By Michael Gerson
Thursday, June 3, 2010; A17
American troops in Afghanistan spent their Memorial Day securing routes into Kandahar and engaging local tribal leaders in preparation for a major offensive. I spent part of my Memorial Day reading President Obama's recently released National Security Strategy (NSS) -- a document that concedes the importance of the military but emphasizes the security imperatives of "affordable health care" and "redeveloping our infrastructure."
America, we are told, requires "a broad conception of what constitutes our national security," which happens to coincide with the administration's legislative priorities. Never forget: They also serve who pass health entitlements and distribute highway construction funding.
It is commonplace to assert that there are economic foundations of national power. It is shameless to use a national security document to advance a debatable domestic agenda that shows scant understanding of how economies actually grow stronger. And it is doubly shameless -- naked-on-a-downtown-bus shameless -- for this administration to assert "responsible management of our federal budget" as a national security priority.
In most areas, the 2010 NSS expresses unobjectionable continuity. America frowns on nuclear proliferation. America likes democracy. America will act along with its allies -- except when it needs to act alone. Portions of the document are admirable, especially its emphasis on the promotion of development and global health as instruments of national influence. But it is not surprising that nearly everyone can find something to like in the NSS, since it reads like a State of the Union without space constraints. "The United States is an Arctic nation," we are informed, "with broad and fundamental interests in the Arctic region."
Much that is old in the NSS is obvious. Much that is new is not actually new. The contention that health entitlements, infrastructure construction and education spending are really national security priorities is a repolished version of an argument made for decades on the isolationist left. "How many schools could we build for the price of an aircraft carrier?" has become the claim that domestic spending is the national security equivalent of building an aircraft carrier.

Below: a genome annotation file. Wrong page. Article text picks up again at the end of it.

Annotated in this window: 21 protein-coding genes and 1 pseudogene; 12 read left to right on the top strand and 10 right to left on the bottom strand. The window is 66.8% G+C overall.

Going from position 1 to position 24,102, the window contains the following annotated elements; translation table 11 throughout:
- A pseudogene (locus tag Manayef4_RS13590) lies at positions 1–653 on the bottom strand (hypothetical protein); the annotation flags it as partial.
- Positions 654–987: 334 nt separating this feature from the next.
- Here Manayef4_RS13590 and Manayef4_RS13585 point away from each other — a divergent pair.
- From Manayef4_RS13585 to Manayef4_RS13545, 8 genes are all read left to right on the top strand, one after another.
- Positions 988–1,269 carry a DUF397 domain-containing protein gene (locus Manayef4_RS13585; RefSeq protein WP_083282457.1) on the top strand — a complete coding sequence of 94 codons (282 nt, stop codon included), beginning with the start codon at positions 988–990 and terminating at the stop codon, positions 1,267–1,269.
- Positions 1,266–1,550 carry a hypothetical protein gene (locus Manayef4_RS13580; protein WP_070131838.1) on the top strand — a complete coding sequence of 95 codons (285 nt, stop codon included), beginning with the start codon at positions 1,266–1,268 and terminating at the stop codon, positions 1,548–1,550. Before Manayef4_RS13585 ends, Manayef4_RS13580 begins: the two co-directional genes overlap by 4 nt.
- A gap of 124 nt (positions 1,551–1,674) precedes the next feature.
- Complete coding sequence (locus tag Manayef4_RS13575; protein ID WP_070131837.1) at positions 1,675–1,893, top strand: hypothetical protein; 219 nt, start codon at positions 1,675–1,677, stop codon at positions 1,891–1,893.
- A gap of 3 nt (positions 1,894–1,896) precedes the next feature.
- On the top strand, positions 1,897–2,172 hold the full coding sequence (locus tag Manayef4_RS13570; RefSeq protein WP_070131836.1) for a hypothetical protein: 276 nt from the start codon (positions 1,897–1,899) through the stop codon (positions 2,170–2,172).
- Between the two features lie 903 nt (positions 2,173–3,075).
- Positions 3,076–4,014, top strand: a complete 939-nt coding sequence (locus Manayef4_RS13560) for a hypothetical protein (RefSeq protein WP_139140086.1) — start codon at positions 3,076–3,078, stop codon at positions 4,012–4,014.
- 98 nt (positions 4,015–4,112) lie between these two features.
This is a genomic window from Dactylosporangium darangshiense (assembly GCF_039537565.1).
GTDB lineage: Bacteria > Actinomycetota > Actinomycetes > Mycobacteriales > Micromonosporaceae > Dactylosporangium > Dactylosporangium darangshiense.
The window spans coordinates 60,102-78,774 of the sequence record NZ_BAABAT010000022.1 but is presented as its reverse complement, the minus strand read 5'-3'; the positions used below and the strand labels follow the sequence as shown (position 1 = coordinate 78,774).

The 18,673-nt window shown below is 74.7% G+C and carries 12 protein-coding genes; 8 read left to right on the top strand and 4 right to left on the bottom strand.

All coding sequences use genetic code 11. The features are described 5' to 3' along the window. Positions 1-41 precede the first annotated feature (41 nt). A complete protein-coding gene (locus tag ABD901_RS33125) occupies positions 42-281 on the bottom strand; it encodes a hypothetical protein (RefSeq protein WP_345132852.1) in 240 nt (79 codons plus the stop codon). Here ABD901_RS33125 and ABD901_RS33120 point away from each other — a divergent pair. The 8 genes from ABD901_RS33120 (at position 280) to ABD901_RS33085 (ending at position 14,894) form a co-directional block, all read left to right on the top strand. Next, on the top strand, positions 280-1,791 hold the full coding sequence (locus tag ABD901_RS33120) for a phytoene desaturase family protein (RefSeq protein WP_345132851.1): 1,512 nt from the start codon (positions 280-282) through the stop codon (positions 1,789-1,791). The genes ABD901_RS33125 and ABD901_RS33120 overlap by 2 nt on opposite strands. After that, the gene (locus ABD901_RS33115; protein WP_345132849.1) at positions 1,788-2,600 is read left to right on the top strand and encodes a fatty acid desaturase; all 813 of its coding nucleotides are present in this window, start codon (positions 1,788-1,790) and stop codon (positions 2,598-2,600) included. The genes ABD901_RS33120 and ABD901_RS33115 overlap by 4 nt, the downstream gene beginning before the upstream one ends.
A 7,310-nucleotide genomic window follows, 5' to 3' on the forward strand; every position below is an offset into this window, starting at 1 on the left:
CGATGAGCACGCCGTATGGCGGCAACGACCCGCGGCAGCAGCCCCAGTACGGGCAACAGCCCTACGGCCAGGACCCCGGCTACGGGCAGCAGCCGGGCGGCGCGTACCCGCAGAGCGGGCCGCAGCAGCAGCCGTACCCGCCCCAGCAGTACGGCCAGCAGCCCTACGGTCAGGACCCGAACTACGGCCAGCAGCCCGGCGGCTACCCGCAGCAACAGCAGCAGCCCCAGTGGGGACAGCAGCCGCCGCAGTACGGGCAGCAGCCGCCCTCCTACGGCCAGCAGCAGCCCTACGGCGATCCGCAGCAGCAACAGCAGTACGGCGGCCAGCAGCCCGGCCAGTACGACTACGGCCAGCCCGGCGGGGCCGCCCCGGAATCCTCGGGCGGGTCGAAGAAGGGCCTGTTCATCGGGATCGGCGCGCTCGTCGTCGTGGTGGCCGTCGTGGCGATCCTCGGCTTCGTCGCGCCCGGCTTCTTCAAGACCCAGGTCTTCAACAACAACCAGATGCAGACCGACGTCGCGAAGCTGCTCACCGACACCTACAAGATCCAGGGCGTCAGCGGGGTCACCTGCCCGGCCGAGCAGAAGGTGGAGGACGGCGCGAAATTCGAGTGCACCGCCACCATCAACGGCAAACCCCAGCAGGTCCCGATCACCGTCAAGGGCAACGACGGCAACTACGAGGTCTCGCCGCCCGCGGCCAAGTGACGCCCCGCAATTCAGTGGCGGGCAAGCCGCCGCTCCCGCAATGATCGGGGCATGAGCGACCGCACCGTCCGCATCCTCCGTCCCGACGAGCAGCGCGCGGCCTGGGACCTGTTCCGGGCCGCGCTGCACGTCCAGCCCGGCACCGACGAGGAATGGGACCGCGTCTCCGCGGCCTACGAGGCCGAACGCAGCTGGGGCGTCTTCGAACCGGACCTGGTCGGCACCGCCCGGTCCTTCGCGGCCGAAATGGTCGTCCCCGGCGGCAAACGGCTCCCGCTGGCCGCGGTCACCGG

Another emphasis of the 2010 NSS is multilateralism. America must construct "a new international architecture," building "partnerships with new centers of influence," working in "multilateral fora," breaking down "old habits of suspicion," to "synchronize our actions" in "shaping an international order" that will "modernize the infrastructure for international cooperation."
It would be nice, of course, to have a United Nations Security Council that was not hobbled by Russian and Chinese vetoes; a U.N. Human Rights Council that was not an unfunny global joke; a NATO alliance that was not exhausted by minimal exertions; regional security arrangements in Africa and Asia capable of preventing genocide and mass atrocities. Effective, muscular multilateralism spreads burdens and increases legitimacy when action is required.
But how does the NSS propose to achieve such wonders? The administration claims credit for expanding the Group of Eight to the G-20 and paying up America's United Nations dues. In the future, America will "invest in strengthening the international system" and work "from inside international institutions," and build "frameworks to face their imperfections head on and to mobilize transnational cooperation" and "enhance international capacity" and facilitate "broad and effective global cooperation" and develop "integrated plans and approaches that leverage . . . capabilities." This type of writing is a net subtraction from public understanding.
Nearly all of the policy weight of the NSS rests on the project of creating a new international infrastructure to replace the current one, which is "buckling under the weight of new threats" such as nuclear proliferation. But the document provides no actual strategy in this area.
The cover of multilateralism also has been employed by the isolationist left. On issues such as proliferation and genocide, multilateralism can become a way to rationalize inaction. The most reluctant member of a coalition is granted a veto. This approach to multilateralism allows a government to express concern on everything while accepting responsibility for nothing.
The national security doctrine of a president is difficult to implement but often simple to state. Harry Truman would contain threats. Ronald Reagan would roll back threats. George W. Bush would preempt threats. Barack Obama will out-coordinate threats in multilateral fora.
In practice, Obama has been more resolute than this vision would indicate, especially in Afghanistan. And diplomacy often consists of deploying banalities with a straight face. But it is only the strength and bravery of its armed forces that allow America the luxury of such banality.